San Marcos Mercury | Local News from San Marcos and Hays County, Texas

August 4th, 2009
LBJ Museum to hold '60s Night' fundraiser

STAFF REPORT

The Lyndon Baines Johnson Museum of San Marcos will host a fundraiser  program, “60s Night at the Museum,” on Friday, Aug. 7 at 7 p.m.

The event will feature historical and cultural discussions of the era, trivia contests, a silent auction and 1960’s music. Participants are invited to dress in the style of the era if they choose.

Ed Milhalkanin, associate professor of political science at Texas State and museum board member, will guide the discussions. The trivia contests will be a mix of questions about local happenings during the 1960’s, music, fashion and culture from the era and LBJ trivia.

The proceeds from the fundraiser will help the museum meet the $25,000 dollar matching grant offered by the San Marcos-based Texas Pioneer Foundation.

“This has given us a great opportunity and incentive to raise the badly needed funds that will help us keep our doors open and continue our efforts to preserve the legacy of Lyndon Johnson and the history of San Marcos,” Scott Jordan, the museum’s director, said. “Although we are proud of our accomplishments, we still have a ways to go before meeting our financial challenges and ensuring the continued operations of the museum.”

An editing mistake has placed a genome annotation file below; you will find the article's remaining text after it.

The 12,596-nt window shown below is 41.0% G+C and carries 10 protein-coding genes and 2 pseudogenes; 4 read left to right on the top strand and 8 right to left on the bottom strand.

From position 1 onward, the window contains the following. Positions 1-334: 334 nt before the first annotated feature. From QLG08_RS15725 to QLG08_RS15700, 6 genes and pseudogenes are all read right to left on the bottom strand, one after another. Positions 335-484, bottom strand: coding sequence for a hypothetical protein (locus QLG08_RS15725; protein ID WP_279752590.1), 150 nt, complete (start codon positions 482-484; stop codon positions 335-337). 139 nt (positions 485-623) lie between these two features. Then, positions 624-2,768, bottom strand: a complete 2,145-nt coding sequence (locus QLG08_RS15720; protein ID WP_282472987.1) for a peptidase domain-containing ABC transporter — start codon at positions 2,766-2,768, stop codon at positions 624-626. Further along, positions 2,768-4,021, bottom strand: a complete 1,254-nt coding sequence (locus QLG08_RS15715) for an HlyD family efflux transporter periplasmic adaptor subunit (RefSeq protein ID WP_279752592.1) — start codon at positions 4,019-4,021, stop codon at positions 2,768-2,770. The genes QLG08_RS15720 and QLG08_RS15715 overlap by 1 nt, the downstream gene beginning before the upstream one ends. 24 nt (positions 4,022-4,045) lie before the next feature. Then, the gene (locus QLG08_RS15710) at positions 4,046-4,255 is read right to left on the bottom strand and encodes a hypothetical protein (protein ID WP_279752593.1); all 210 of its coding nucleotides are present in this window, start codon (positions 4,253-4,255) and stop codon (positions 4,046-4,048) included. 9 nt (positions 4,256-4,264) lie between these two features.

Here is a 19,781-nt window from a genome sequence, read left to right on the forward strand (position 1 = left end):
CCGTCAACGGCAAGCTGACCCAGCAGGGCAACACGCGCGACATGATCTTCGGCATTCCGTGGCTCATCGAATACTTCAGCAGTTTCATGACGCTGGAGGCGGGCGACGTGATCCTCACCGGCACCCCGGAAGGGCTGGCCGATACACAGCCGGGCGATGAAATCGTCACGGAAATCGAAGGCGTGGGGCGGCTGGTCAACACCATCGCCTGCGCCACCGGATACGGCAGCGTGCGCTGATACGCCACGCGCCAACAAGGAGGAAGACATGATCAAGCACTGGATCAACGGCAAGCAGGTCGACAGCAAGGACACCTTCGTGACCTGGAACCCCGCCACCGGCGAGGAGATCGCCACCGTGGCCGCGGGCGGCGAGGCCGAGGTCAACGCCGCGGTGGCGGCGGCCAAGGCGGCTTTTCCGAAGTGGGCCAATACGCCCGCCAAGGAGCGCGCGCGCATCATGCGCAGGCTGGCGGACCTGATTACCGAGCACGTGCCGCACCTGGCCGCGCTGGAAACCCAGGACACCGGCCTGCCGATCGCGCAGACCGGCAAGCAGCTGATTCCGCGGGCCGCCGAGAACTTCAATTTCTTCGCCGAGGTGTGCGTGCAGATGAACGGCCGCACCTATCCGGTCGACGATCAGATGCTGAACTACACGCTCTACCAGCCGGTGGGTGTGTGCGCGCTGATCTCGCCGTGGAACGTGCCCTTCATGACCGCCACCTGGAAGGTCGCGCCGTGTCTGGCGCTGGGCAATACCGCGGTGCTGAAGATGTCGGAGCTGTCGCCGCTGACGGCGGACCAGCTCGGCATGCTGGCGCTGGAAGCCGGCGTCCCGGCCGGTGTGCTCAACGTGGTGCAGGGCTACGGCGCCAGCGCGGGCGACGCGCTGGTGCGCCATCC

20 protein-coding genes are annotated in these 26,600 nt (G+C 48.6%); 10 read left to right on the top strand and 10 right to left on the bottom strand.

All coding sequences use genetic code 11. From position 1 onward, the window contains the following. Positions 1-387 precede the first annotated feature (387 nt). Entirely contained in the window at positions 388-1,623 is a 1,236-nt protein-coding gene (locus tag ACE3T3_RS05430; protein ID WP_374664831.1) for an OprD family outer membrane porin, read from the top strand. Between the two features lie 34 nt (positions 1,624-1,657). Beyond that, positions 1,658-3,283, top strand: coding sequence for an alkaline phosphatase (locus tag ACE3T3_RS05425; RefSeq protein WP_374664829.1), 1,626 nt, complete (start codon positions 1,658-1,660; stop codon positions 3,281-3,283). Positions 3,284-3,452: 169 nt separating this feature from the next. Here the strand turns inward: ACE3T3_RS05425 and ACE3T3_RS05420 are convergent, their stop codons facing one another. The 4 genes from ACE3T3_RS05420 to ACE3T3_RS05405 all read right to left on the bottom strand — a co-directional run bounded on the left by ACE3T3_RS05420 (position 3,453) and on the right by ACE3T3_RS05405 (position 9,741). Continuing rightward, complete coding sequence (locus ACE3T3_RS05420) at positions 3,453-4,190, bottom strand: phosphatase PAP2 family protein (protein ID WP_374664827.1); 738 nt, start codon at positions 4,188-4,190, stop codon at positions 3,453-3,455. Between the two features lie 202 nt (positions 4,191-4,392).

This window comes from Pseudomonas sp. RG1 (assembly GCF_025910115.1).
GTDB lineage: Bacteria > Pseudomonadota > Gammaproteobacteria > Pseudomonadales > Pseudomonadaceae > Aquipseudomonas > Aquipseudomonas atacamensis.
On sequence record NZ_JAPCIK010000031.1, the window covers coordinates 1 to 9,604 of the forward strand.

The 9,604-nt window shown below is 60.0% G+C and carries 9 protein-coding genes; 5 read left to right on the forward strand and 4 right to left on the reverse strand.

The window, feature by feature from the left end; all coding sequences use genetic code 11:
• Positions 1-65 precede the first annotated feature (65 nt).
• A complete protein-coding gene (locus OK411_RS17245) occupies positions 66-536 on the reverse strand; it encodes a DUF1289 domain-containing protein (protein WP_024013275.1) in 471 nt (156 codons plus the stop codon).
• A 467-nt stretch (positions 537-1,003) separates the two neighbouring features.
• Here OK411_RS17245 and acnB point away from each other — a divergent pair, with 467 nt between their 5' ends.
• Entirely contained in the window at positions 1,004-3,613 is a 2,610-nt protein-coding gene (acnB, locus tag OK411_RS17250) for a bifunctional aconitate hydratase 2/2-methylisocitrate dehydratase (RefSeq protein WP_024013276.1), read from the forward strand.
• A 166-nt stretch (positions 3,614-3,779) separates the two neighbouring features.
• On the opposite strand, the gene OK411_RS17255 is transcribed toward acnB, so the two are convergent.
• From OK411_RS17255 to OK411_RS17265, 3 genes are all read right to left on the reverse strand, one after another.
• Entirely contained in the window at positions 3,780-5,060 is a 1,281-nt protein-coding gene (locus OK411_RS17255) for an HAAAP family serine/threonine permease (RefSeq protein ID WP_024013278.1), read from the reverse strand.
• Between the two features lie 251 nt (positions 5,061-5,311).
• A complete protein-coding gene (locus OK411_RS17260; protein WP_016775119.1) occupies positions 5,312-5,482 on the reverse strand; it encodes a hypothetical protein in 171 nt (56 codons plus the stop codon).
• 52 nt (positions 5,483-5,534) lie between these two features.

The LBJ Museum of San Marcos opened on Dec. 6, 2006. The museum strives to preserve and share artifacts and documents of Texas State’s most famous graduate, former United States President Lyndon Johnson. When Johnson went to the university, it was called Southwest Texas State Teachers College. Johnson graduated in 1930 with a teaching certificate and a BS in history. In 1965, he returned to Southwest Texas State College, as the school was then known, to sign the Higher Education Act of 1965.

Johnson was called the “Education President,” not only because of the Higher Education Act, but also because he initiated the Head Start program, which assisted pre-school children from low-income families. It was the first general aid-to-education program ever adopted by the United States Congress.

Johnson also signed the Equal Opportunity Act of 1964, broadening educational opportunities and establishing vocational training centers throughout the United States. The Gary Job Corps in San Marcos, established in March of 1965, is one of those centers.

Tickets to “60s Night at the Museum” can be purchased at the museum, from board members or even online at the museum website, www.lbjmuseum.com. They are $20 in advance and $25 at the door.

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